It’s never been discussed. But I know have a copy of the Tarkus kicking around here somewhere. That’s a crazy record because it sort of looks like children’s story art, but its so sinister looking at the same time. Rainbow kind of color schemes but then a lion with a scorpion tail or a mechanical pterodactyl or an armadillo tank—and you’re like, ‘Whoa.’
What is your favorite gatefold artwork from your own record collection?
Hawkwind had some pretty great foldouts, I don’t know if they are my favorite but they are the ones that really stand out. They have this one record that actually folds out into like, a shield. Warrior On The Edge of Time. I think they have that double live one where it has a huge foldout—like an eight-panel foldout. There is a Chilliwack album—I think its maybe their second—and the gatefold is just like a picture of an island in the sea. It’s this murky kind of photograph and no text or anything. It looks like the piece of the background of a Polaroid that’s been blown up into a giant gatefold. It’s quite minimal but its really nice looking. Shit, I could go on about record covers.
How about Rocket Robin Hood—was there ever a greater animated series?
Did somebody mention that in an interview or something—probably me? What was the context in which I mentioned Rocket Robin Hood?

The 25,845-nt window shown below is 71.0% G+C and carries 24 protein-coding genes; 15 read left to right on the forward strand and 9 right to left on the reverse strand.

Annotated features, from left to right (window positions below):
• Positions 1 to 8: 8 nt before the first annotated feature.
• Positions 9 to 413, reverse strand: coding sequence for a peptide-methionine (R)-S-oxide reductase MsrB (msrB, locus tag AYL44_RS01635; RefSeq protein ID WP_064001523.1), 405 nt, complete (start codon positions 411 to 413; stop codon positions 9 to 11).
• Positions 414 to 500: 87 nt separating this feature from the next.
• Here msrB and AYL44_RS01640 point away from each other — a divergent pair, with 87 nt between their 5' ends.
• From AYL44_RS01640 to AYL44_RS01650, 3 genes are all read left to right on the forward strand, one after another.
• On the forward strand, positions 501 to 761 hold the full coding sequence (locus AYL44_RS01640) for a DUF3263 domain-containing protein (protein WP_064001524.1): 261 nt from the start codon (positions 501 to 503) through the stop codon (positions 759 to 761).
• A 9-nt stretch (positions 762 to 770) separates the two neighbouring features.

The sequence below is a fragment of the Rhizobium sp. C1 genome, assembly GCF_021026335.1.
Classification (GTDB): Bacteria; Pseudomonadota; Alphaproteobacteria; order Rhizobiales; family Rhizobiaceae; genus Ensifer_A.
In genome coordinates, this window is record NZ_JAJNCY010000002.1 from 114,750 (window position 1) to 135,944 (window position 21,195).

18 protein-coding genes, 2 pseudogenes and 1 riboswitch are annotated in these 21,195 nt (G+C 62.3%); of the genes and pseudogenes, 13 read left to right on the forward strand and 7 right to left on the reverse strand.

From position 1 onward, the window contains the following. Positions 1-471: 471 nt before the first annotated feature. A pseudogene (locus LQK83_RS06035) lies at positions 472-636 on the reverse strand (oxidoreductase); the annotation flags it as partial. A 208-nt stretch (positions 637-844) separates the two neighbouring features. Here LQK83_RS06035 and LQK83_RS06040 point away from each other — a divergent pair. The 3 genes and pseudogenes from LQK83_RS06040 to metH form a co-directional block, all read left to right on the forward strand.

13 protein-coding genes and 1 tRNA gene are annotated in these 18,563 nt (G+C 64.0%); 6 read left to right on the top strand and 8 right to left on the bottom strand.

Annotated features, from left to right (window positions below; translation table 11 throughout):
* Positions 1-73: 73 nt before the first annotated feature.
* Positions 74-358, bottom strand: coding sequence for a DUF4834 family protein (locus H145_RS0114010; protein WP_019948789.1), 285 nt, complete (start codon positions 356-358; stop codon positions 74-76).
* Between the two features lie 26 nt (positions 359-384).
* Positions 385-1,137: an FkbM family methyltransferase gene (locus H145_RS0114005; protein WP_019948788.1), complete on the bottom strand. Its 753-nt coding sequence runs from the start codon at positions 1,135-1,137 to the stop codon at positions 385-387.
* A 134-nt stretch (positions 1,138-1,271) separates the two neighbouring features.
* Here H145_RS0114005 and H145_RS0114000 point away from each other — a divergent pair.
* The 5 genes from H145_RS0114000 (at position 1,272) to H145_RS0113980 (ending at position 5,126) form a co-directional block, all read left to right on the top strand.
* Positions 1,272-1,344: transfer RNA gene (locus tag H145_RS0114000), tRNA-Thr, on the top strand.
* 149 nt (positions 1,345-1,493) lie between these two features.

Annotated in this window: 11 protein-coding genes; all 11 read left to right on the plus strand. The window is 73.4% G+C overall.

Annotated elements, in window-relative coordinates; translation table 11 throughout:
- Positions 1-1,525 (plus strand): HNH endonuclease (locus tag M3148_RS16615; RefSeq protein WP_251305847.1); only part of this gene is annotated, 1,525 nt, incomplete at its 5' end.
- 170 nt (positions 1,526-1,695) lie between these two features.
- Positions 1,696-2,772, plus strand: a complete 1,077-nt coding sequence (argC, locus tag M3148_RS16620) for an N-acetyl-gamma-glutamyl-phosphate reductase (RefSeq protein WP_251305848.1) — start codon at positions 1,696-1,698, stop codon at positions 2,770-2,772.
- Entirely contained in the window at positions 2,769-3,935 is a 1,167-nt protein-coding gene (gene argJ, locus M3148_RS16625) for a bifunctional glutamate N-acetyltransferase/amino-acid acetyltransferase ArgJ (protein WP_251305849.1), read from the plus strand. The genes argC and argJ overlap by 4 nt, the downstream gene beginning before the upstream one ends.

An aside to somebody who I don’t think understood what you were talking about.
If I understood what I was talking about! I remember seeing it when I was a kid—I remember it had pretty cool sonic detail and weird Theremin sounds and sample-and-hold kinda stuff so that’s probably what I was talking about. That was a good one. I remember the intro pretty well—they kept just looping. They’d repeat scenes of the guy eating—the Friar Tuck guy with everybody banging into his stomach.
Did that ever affect the dreams you had as a kid?
I don’t remember any cell repeats in my dreams.
What other mind-warping things like Rocket Robin Hood were you exposed to as a kid?
All kinds of stuff—the early notions about futuristic sensibilities. V was a good one! That peril about the future and invasions and how they would equate that with certain sorts of technology—yet that sort of technology was the creative framework for a lot of things. I think people still have that idea of technology—everyone embraces it but they also see it as possibly the main factor in the dissolution of the human race or the soul. I suppose the effects could only be subliminal, really—I mean for me being a keyboard player and being really into synthesizers, I’ve picked up all the antiquated instruments that were responsible for making all these otherworldly sounds that fascinated me as a kid. And I didn’t know where they came from or what they were—it was uncanny in some way.
Does this explain your pet Mellotron?
For sure—the Mellotron is definitely the epitome of my fascination with all things archaic in that way.
You were the very first band we ever interviewed—how have you changed as a human being during the intervening years?
I’m sure there was something between then and now that I forgot to do. I’m sure I left a door unlocked sometime between 2005 and 2008. Or I forgot to make a mix tape for somebody somewhere.
BLACK MOUNTAIN WITH THE SADIES ON SAT., MAR. 21, AT THE ECHOPLEX, 1154 GLENDALE BLVD., ECHO PARK. 8:30 PM / $12-$14 / 18+. ATTHEECHO.COM. BLACK MOUNTAIN’S IN THE FUTURE IS OUT NOW ON JAGJAGUWAR. VISIT BLACK MOUNTAIN AT BLACKMOUNTAINARMY.COM OR MYSPACE.COM/BLACKMOUNTAIN.